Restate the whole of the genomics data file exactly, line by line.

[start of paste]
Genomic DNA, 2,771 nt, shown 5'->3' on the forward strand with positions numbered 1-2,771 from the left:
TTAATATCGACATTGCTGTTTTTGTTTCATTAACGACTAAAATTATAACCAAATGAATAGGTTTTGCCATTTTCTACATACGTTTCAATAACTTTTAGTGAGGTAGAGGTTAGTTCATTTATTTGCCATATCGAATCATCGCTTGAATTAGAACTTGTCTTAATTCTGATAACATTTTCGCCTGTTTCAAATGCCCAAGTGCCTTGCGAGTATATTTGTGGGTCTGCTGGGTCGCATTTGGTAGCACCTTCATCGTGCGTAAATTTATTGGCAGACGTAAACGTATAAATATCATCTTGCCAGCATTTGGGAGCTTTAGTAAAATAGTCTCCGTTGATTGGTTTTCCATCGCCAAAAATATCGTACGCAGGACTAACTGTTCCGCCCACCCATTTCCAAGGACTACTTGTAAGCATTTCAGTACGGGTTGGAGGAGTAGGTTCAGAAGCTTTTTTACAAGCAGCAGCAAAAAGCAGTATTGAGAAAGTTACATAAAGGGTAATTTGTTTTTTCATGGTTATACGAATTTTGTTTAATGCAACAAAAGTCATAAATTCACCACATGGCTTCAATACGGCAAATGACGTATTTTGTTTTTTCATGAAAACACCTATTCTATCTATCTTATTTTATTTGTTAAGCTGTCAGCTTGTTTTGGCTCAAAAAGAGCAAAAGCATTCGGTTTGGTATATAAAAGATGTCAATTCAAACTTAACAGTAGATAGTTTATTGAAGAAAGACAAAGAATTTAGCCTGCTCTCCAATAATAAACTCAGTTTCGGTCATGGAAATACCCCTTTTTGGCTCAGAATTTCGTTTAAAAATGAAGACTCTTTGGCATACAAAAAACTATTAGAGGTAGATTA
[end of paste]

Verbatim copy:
Genomic DNA, 2,771 nt, shown 5'->3' on the forward strand with positions numbered 1-2,771 from the left:
TTAATATCGACATTGCTGTTTTTGTTTCATTAACGACTAAAATTATAACCAAATGAATAGGTTTTGCCATTTTCTACATACGTTTCAATAACTTTTAGTGAGGTAGAGGTTAGTTCATTTATTTGCCATATCGAATCATCGCTTGAATTAGAACTTGTCTTAATTCTGATAACATTTTCGCCTGTTTCAAATGCCCAAGTGCCTTGCGAGTATATTTGTGGGTCTGCTGGGTCGCATTTGGTAGCACCTTCATCGTGCGTAAATTTATTGGCAGACGTAAACGTATAAATATCATCTTGCCAGCATTTGGGAGCTTTAGTAAAATAGTCTCCGTTGATTGGTTTTCCATCGCCAAAAATATCGTACGCAGGACTAACTGTTCCGCCCACCCATTTCCAAGGACTACTTGTAAGCATTTCAGTACGGGTTGGAGGAGTAGGTTCAGAAGCTTTTTTACAAGCAGCAGCAAAAAGCAGTATTGAGAAAGTTACATAAAGGGTAATTTGTTTTTTCATGGTTATACGAATTTTGTTTAATGCAACAAAAGTCATAAATTCACCACATGGCTTCAATACGGCAAATGACGTATTTTGTTTTTTCATGAAAACACCTATTCTATCTATCTTATTTTATTTGTTAAGCTGTCAGCTTGTTTTGGCTCAAAAAGAGCAAAAGCATTCGGTTTGGTATATAAAAGATGTCAATTCAAACTTAACAGTAGATAGTTTATTGAAGAAAGACAAAGAATTTAGCCTGCTCTCCAATAATAAACTCAGTTTCGGTCATGGAAATACCCCTTTTTGGCTCAGAATTTCGTTTAAAAATGAAGACTCTTTGGCATACAAAAAACTATTAGAGGTAGATTA